Nuclear Power Plants in South Carolina Suspended

nuclear power plants in south carolina

Two of South Carolina's utilities have suspended construction of new nuclear power plants. While a decade ago, industry officials predicted a renaissance for nuclear power in the state, the recent cancellation of the project in Charleston has put that dream on hold. The utilities opted for an advanced reactor design by the Westinghouse Electric Company, the AP1000, reportedly with greater safety features than previous models. They planned to construct two reactors next to the existing nuclear unit.

Oconee's operating licenses are slated to expire in the early 2030s

The U.S. Nuclear Regulatory Commission (NRC) announced in January that Duke Energy plans to seek subsequent operating license renewals for 11 of its nuclear reactors. The operating licenses of Duke's reactors are valid for 20 years. The Oconee plant operates three generating units that produce more than 2,500 megawatts of carbon-free electricity.

The Oconee nuclear plant began commercial operation July 16, 1973, making it the 18th U.S. nuclear plant to go into commercial operation. The Oconee complex currently has a total capacity of 4,471 MW and is part of Duke Energy's generating portfolio. Both units are due to expire in the early 2030s. However, Duke Energy is preparing to renew all of its operating licenses for both units.

Catawba's operating licenses are slated to expire in the early 2030s

The three reactors in the Catawba River subbasin are all in the state. Brunswick-1 and -2 are located in Southport, N.C., Catawba-1 and -2 are located in York, S.C., Robinson is located in Hartsville, S.C., and McGuire-1 and -2 are located in New Hill, N.C. Among them, Robinson is the oldest of the fleet. If its operating licenses are extended, it will remain in service until 2050. Harris is the latest reactor to begin commercial operation, and could operate into the early 2030s.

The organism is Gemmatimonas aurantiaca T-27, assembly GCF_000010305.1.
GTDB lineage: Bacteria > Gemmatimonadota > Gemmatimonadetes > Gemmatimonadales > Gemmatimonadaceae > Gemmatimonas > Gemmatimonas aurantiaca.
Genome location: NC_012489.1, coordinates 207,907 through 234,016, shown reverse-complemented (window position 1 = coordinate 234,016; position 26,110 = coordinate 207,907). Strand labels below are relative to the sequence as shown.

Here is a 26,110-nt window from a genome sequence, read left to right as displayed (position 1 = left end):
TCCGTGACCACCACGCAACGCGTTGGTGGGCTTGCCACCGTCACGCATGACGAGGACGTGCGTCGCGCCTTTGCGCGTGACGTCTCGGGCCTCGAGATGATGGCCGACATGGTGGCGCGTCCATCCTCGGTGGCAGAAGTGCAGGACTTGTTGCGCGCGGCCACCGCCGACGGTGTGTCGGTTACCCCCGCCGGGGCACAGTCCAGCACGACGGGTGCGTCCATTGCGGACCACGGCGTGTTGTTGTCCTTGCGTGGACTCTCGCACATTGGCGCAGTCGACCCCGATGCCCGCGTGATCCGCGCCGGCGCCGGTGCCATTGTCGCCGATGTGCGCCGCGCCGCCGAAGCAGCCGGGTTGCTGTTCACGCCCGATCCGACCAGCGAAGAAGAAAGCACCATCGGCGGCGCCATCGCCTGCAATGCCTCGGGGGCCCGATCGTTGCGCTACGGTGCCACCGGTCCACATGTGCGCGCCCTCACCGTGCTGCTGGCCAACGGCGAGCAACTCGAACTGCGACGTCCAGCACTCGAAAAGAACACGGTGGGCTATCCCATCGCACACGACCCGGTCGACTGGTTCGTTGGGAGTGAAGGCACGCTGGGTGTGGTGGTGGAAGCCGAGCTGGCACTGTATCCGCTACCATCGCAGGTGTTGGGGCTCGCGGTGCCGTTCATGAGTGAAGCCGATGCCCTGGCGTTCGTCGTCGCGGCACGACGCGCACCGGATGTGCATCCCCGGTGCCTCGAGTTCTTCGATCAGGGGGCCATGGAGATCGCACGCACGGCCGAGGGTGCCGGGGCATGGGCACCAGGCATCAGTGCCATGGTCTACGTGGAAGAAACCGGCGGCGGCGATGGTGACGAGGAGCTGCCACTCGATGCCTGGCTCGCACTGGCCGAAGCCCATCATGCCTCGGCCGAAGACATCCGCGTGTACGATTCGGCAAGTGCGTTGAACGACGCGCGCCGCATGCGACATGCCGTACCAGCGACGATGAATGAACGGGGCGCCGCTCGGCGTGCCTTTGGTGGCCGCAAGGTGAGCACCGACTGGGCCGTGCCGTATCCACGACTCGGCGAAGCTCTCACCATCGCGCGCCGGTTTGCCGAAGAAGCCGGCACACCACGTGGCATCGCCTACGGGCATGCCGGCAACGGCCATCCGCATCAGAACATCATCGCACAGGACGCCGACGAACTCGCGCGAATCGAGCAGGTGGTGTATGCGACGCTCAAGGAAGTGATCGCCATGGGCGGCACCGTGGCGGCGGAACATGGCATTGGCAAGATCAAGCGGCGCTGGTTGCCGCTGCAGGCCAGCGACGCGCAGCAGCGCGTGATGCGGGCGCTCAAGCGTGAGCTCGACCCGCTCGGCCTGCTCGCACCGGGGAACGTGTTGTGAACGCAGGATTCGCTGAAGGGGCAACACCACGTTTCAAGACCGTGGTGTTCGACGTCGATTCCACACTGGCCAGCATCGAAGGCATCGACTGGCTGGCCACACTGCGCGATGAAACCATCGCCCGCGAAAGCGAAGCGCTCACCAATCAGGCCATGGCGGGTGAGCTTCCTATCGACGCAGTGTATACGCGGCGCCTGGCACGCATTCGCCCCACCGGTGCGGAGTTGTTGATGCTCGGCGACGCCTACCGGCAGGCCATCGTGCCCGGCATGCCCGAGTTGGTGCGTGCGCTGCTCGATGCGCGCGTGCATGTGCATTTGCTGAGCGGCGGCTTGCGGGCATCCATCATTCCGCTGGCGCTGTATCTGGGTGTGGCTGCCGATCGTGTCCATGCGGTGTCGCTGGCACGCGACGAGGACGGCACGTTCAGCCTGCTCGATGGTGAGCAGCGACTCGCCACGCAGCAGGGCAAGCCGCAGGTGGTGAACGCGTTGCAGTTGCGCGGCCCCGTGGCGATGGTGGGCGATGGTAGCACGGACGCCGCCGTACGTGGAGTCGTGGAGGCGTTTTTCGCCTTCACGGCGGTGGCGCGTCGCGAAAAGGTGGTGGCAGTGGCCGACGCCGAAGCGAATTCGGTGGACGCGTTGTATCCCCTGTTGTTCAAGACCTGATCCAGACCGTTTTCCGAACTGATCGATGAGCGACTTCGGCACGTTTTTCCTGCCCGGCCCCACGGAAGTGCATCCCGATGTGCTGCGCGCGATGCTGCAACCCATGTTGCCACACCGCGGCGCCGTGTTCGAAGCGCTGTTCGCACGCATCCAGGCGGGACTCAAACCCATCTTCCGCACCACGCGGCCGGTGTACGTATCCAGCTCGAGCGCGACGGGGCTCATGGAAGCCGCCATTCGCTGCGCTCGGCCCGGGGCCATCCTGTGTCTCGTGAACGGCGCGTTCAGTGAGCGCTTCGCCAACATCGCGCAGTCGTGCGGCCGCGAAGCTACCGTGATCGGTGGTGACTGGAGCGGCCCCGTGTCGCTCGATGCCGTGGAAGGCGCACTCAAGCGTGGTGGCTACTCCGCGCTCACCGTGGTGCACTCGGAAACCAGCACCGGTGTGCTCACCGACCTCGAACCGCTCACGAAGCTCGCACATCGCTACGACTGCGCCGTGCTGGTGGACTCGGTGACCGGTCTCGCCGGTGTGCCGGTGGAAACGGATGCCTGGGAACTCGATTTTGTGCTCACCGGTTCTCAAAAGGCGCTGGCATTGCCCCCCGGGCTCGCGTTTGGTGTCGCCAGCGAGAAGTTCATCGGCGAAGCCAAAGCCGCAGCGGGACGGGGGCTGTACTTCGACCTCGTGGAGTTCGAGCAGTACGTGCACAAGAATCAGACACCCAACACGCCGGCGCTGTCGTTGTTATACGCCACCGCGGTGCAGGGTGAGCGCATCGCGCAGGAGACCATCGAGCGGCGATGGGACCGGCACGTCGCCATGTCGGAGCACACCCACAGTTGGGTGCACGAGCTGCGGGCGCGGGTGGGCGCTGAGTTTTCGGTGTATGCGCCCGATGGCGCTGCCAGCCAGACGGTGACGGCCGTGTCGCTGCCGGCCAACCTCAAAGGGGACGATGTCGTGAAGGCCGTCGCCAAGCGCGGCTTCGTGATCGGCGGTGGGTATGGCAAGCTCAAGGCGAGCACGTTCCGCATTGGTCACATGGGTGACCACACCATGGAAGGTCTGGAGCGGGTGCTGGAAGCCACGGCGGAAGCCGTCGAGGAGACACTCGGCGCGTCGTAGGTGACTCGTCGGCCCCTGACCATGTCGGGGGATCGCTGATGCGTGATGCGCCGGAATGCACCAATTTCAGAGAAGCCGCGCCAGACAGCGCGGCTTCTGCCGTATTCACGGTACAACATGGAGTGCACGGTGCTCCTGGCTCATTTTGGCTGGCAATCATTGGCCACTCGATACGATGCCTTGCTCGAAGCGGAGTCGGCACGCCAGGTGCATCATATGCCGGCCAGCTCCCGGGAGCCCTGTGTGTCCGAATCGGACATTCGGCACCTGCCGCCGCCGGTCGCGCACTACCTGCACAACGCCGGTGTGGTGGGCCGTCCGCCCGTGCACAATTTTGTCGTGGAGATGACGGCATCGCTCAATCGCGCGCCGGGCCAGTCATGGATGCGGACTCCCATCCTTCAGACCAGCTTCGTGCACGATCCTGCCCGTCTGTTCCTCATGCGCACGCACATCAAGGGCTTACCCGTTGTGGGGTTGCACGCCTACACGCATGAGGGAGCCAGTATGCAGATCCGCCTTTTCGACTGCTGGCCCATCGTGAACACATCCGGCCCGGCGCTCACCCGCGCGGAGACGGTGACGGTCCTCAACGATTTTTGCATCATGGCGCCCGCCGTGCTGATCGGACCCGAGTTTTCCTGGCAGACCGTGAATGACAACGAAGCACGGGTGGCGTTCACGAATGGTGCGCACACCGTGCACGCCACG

Dominion Energy's Catawba nuclear plant

Dominion Energy's controversial nuclear plant project in South Carolina was scrapped in February because of mismanagement and cost miscalculations. This sparked shockwaves throughout the industry, including the Japanese tech giant Toshiba. In late October, the state's electric ratepayers were surveyed and only 48 percent knew about the plant's demise. Meanwhile, documents released as the project unraveled showed the utility knew about the project's problems, but they failed to act.

The plant uses two pressurized water reactors. Each pressurised water reactor is made up of a fuel core containing 193 fuel assemblies. Each fuel rod contains 272 Uranium pellets that are less than one inch long. The entire reactor core is contained within a 14ft-diameter, 44-foot-long containment building with three-foot-thick concrete walls and 0.75-inch steel lining.

The plant was supposed to cost $9 billion, but ultimately never produced a single watt of energy. It cost taxpayers in South Carolina an estimated $9 billion and South Carolina taxpayers are paying the price. Besides the lack of energy, the reactors also had poor oversight and corporate mismanagement. These two issues led to the failure of the plant project. As a result, the taxpayers are now paying for a failed nuclear reactor program.

The Catawba nuclear power station is located near Lake Wylie in York County, South Carolina. The reactor unit has been operating at a load factor of 86% since 1985. As of May 2016, the US Nuclear Regulatory Commission approved the increase in capacity of the Catawba nuclear power station. The reactor's expected lifetime is 2043. In 1984, Duke Energy Corporation began construction of the plant. It is currently owned by three municipalities and operated by Duke Energy.

Another example of a nuclear plant that operates in South Carolina is Dominion Energy's Catawbia nuclear plant. Besides the plant, the company also owns the Cooper Nuclear Station, a nuclear power plant in Nebraska. Other nuclear plants include the South Texas Project, Units 1 and 2, and the North Anna Nuclear Generating Station. Finally, the Donald C. Summer Nuclear Station is owned by Dominion Energy South Carolina, Inc.

While it has long been a source of controversy, the recent Lake Wylie Pilot Study has promised to protect local citizens and the environment. It is hoped that other nuclear power plants in South Carolina and North Carolina will follow suit and stop this project. The new regulations will help protect local citizens and reduce carbon emissions. If the process goes through, the Catawba nuclear power plant could remain in operation until 2041-2046.

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